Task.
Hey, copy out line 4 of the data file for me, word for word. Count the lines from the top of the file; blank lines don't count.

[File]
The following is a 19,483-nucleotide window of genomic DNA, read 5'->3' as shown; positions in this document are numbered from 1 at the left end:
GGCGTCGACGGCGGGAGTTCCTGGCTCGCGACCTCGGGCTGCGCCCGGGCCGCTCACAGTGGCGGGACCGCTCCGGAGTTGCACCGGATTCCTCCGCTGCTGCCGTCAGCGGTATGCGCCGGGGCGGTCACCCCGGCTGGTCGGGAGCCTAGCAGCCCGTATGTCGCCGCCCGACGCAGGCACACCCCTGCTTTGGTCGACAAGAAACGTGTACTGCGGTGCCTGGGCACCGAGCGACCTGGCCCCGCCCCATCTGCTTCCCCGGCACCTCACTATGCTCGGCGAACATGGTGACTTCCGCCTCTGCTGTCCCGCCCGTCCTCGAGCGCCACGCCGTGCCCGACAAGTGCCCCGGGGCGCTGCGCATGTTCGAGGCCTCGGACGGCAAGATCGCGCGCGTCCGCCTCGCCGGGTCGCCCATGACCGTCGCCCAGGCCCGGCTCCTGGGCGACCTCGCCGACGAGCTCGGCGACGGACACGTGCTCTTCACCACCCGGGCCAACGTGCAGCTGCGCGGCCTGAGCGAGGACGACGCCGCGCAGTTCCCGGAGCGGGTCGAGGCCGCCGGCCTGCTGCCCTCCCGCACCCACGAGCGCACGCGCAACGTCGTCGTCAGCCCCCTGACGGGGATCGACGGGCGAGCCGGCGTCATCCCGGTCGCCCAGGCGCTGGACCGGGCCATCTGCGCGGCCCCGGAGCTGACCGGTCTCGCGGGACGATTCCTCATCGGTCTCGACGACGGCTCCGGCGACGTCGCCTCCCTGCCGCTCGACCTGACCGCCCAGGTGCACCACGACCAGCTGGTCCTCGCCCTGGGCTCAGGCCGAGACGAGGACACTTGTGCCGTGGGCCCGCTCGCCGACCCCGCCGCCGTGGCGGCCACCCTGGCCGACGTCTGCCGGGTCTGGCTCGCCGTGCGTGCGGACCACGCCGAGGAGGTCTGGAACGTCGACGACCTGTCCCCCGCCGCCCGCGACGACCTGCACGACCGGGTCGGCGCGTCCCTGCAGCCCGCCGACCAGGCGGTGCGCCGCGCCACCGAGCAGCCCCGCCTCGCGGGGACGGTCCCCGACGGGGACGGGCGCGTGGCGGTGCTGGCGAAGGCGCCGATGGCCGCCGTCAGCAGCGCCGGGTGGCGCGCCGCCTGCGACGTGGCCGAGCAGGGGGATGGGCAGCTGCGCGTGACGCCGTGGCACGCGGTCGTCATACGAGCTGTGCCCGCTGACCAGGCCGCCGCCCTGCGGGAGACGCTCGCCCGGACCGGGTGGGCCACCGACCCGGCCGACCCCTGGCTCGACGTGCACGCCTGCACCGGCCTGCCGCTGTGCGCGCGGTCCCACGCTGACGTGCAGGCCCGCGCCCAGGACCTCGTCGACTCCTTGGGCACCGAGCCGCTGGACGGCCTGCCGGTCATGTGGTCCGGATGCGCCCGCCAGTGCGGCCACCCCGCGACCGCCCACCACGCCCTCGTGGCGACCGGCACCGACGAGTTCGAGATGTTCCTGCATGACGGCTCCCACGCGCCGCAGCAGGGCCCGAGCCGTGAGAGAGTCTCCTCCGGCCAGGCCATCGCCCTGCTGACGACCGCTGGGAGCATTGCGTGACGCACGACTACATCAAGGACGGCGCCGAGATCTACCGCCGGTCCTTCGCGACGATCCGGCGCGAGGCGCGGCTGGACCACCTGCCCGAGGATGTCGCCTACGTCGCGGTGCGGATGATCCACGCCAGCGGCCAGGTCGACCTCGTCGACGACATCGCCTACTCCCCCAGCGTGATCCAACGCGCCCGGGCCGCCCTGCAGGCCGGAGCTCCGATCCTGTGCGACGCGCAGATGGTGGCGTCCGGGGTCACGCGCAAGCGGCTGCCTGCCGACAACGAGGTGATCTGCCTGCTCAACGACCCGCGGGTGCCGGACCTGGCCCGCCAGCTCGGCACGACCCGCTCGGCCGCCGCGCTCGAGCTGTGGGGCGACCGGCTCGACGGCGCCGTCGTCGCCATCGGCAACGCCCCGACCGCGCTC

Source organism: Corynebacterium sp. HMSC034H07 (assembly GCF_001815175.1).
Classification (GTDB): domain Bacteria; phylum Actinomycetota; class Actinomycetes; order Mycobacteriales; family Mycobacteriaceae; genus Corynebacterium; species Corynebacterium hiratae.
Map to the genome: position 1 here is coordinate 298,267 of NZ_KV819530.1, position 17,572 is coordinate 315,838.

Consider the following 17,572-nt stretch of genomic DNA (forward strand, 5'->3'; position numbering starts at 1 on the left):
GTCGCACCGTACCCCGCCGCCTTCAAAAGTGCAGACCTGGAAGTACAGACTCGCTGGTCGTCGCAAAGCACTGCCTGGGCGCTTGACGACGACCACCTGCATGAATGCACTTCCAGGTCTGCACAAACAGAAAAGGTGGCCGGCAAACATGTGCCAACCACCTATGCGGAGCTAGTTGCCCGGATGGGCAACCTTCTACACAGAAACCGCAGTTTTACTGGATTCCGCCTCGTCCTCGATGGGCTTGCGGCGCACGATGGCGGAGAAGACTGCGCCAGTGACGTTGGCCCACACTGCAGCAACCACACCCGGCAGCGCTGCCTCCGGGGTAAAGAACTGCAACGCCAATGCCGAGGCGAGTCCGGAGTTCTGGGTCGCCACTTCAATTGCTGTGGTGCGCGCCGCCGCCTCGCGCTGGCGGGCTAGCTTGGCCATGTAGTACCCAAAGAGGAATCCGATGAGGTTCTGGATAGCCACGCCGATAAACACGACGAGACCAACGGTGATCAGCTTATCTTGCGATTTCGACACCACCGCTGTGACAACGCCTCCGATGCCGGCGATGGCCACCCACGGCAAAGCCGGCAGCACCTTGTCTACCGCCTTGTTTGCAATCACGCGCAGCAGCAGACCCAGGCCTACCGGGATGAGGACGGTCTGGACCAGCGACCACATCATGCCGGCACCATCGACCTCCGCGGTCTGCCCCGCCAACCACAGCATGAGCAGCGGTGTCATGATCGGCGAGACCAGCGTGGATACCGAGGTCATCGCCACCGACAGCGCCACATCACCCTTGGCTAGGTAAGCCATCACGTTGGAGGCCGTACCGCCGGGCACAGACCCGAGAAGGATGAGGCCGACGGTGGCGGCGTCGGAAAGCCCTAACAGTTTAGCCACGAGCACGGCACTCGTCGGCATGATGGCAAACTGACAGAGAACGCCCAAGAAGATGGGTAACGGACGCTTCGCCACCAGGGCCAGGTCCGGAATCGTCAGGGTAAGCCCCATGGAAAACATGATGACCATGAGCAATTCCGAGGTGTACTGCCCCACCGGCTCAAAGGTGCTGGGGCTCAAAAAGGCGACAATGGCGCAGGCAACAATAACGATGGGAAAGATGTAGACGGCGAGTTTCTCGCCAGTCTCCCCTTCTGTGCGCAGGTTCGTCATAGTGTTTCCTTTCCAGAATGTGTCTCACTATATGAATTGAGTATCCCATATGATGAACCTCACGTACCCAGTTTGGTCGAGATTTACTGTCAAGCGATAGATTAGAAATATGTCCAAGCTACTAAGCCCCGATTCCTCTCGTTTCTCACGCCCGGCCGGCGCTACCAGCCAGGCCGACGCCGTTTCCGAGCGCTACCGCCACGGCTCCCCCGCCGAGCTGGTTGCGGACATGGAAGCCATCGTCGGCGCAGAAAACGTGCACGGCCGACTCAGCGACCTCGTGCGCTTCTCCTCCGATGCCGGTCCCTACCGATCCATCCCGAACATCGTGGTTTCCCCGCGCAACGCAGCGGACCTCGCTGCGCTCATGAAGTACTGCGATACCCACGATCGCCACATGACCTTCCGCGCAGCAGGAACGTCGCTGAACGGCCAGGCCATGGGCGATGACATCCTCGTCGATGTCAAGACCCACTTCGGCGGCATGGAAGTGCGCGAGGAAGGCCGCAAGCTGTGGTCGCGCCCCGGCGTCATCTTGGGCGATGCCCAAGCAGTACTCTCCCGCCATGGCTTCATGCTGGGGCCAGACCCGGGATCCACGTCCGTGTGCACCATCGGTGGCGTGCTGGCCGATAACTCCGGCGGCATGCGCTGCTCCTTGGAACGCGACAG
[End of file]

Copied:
Classification (GTDB): domain Bacteria; phylum Actinomycetota; class Actinomycetes; order Mycobacteriales; family Mycobacteriaceae; genus Corynebacterium; species Corynebacterium hiratae.